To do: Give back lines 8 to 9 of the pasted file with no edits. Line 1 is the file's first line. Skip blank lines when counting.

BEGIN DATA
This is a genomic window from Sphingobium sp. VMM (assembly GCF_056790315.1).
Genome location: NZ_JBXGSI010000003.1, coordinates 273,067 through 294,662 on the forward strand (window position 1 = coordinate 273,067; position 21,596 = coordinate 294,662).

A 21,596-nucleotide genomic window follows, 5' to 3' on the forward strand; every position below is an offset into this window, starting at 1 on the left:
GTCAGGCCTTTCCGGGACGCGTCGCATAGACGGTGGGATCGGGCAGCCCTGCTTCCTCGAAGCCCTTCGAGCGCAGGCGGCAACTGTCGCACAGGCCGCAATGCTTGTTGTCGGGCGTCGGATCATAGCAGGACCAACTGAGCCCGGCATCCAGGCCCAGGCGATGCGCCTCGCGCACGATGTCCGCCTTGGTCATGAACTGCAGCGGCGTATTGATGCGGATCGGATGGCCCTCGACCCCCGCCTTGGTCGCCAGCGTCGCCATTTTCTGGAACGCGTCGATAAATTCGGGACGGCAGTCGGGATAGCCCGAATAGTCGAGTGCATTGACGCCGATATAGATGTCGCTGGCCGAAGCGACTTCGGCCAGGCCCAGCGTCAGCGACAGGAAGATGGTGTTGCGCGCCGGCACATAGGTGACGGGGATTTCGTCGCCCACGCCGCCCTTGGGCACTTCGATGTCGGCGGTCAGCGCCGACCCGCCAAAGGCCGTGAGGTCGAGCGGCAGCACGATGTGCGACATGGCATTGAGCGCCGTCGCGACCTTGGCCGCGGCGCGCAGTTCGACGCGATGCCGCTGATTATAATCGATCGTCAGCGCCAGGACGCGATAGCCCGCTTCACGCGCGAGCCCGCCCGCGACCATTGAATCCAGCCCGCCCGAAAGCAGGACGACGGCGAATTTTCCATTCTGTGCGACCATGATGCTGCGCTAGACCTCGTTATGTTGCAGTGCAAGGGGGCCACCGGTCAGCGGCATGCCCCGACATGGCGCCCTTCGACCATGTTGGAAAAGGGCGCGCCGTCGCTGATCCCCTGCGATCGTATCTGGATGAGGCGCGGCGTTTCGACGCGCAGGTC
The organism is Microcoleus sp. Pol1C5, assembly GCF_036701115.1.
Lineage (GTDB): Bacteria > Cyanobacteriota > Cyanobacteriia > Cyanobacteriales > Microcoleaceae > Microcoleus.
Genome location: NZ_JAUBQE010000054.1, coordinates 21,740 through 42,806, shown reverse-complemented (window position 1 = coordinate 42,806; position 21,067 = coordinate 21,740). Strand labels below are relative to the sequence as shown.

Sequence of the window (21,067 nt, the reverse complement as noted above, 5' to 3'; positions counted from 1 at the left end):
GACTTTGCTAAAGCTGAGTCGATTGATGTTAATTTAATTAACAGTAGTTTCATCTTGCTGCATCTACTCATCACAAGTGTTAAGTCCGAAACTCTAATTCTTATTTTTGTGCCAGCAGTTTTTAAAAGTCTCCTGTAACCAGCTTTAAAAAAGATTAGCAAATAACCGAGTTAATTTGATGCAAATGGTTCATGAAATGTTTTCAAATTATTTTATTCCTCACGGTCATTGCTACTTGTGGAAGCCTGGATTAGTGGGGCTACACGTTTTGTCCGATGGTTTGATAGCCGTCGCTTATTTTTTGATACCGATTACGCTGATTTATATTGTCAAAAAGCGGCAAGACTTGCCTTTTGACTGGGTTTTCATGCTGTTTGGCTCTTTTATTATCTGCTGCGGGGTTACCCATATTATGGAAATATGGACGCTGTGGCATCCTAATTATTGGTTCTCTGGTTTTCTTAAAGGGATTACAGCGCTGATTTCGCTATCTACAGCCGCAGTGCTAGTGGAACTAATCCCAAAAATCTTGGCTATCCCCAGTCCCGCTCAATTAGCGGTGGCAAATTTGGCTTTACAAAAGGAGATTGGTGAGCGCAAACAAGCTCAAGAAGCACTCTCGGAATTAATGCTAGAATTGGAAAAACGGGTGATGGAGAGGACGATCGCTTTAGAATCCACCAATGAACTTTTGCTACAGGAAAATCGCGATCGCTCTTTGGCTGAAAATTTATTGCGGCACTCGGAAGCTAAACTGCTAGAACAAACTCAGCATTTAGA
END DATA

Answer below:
Sequence of the window (21,067 nt, the reverse complement as noted above, 5' to 3'; positions counted from 1 at the left end):
GACTTTGCTAAAGCTGAGTCGATTGATGTTAATTTAATTAACAGTAGTTTCATCTTGCTGCATCTACTCATCACAAGTGTTAAGTCCGAAACTCTAATTCTTATTTTTGTGCCAGCAGTTTTTAAAAGTCTCCTGTAACCAGCTTTAAAAAAGATTAGCAAATAACCGAGTTAATTTGATGCAAATGGTTCATGAAATGTTTTCAAATTATTTTATTCCTCACGGTCATTGCTACTTGTGGAAGCCTGGATTAGTGGGGCTACACGTTTTGTCCGATGGTTTGATAGCCGTCGCTTATTTTTTGATACCGATTACGCTGATTTATATTGTCAAAAAGCGGCAAGACTTGCCTTTTGACTGGGTTTTCATGCTGTTTGGCTCTTTTATTATCTGCTGCGGGGTTACCCATATTATGGAAATATGGACGCTGTGGCATCCTAATTATTGGTTCTCTGGTTTTCTTAAAGGGATTACAGCGCTGATTTCGCTATCTACAGCCGCAGTGCTAGTGGAACTAATCCCAAAAATCTTGGCTATCCCCAGTCCCGCTCAATTAGCGGTGGCAAATTTGGCTTTACAAAAGGAGATTGGTGAGCGCAAACAAGCTCAAGAAGCACTCTCGGAATTAATGCTAGAATTGGAAAAACGGGTGATGGAGAGGACGATCGCTTTAGAATCCACCAATGAACTTTTGCTACAGGAAAATCGCGATCGCTCTTTGGCTGAAAATTTATTGCGGCACTCGGAAGCTAAACTGCTAGAACAAACTCAGCATTTAGA